Mutations After Transplant in Myelodysplastic Syndrome May Correlate With Progressed Disease

Share this content:
The presence of persistent disease-related mutations 30 days after ASCT for myelodysplastic syndrome was associated with higher risk of disease progression.
The presence of persistent disease-related mutations 30 days after ASCT for myelodysplastic syndrome was associated with higher risk of disease progression.

The risk of disease progression was greater in patients with myelodysplastic syndrome (MDS) who had disease-related mutations that persisted 30 days after transplantation for treatment of MDS than in patients without persistent disease-related mutations, according to a recent exploratory analysis in the New England Journal of Medicine.

Allogeneic hematopoietic stem-cell transplantation (ASCT) remains the only curative therapy for patients with MDS, though the molecular predictors of post-transplantation disease progression have not been well established. To address this, researchers sequenced bone marrow and skin samples from 90 patients with MDS who underwent a myeloablative or reduced-intensity conditioning regimen followed by ASCT. Researchers next assessed mutation clearance via error-corrected sequencing to classify mutations from bone marrow samples 30 days after transplantation.

The presence of at least 1 persistent mutation 30 days after ASCT was associated with a higher risk of disease progression compared with no mutation (53.1% vs 13.0%; conditioning regimen-adjusted hazard ratio [HR], 3.86; 95% CI, 1.96-7.62; P <.001). Persistent mutation was also associated with a reduced 1-year rate of progression-free survival (PFS) compared with no mutation (31.3% vs 59.3%; conditioning regimen-adjusted HR for progression or death, 2.22; 95% CI, 1.32-3.73; P =.005).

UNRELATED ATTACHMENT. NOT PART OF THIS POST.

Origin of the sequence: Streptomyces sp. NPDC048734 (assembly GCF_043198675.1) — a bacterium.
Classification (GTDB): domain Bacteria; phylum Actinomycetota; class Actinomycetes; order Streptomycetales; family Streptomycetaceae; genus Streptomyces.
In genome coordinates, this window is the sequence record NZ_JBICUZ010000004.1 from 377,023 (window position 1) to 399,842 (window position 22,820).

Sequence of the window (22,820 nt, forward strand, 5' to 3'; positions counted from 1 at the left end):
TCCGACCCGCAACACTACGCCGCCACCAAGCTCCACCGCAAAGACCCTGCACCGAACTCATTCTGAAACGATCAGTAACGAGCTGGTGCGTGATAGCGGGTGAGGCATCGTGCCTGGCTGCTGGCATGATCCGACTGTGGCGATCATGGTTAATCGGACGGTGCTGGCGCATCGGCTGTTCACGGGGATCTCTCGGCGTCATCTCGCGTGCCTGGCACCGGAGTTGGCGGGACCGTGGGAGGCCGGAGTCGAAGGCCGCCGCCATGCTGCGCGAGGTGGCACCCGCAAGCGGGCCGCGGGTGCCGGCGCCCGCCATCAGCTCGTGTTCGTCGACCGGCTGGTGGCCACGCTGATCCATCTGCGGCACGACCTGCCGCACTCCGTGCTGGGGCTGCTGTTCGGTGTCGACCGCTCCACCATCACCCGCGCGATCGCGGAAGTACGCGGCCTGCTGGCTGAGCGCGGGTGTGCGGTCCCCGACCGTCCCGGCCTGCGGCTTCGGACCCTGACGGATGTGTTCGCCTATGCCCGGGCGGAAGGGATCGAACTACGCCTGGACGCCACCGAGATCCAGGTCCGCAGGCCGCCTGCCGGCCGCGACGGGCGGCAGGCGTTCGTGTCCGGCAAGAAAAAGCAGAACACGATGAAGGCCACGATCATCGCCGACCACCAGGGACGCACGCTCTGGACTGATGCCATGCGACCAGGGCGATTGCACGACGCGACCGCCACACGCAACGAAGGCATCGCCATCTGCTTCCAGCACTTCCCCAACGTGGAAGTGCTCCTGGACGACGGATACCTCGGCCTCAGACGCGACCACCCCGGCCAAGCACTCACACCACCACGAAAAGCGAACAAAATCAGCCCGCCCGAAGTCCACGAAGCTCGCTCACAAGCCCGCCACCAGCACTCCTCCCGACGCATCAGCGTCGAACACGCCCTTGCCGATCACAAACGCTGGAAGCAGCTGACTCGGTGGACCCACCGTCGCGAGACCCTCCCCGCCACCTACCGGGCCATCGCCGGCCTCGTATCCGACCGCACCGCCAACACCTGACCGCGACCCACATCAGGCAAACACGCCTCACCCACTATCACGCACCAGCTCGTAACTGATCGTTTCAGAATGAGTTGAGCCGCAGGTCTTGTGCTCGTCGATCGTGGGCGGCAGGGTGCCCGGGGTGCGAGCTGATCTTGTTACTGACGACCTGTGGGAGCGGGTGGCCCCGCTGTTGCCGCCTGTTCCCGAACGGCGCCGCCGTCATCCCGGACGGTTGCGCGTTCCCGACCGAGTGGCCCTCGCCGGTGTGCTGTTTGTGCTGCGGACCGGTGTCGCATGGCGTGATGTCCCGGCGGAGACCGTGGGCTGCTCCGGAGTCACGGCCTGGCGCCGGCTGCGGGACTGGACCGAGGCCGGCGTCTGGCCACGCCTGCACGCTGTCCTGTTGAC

Additionally, the rate of PFS was lower in patients who underwent reduced-intensity conditioning and had at least 1 persistent mutation at 30-days post-ASCT compared with patients who underwent other conditioning regimens and had different mutation status (P ≤.001).

Multivariate analysis confirmed these results, showing that patients with a mutation at day 30 experienced a higher risk of disease progression (HR, 4.48; 95% CI, 2.21 to 9.08; P <.001) and a lower rate of 1-year PFS (HR for progression or death, 2.39; 95% CI, 1.40-4.09; P =.002) than patients with no mutation post-ASCT.

“Although this exploratory study has limitations, our results suggest that sequencing-based detection of tumor cells and measurable residual disease after allogeneic hematopoietic stem-cell transplantation has prognostic significance for patients with MDS,” concluded the authors.

Reference

1. Duncavage EJ, Jacoby MA, Chang GS, et al. Mutation clearance after transplantation for myelodysplastic syndrome. N Engl J Med. 2018;379(11):1028-1041.

Share this content:
You must be a registered member of Hematology Advisor to post a comment.

SIGN UP FOR FREE E-NEWSLETTERS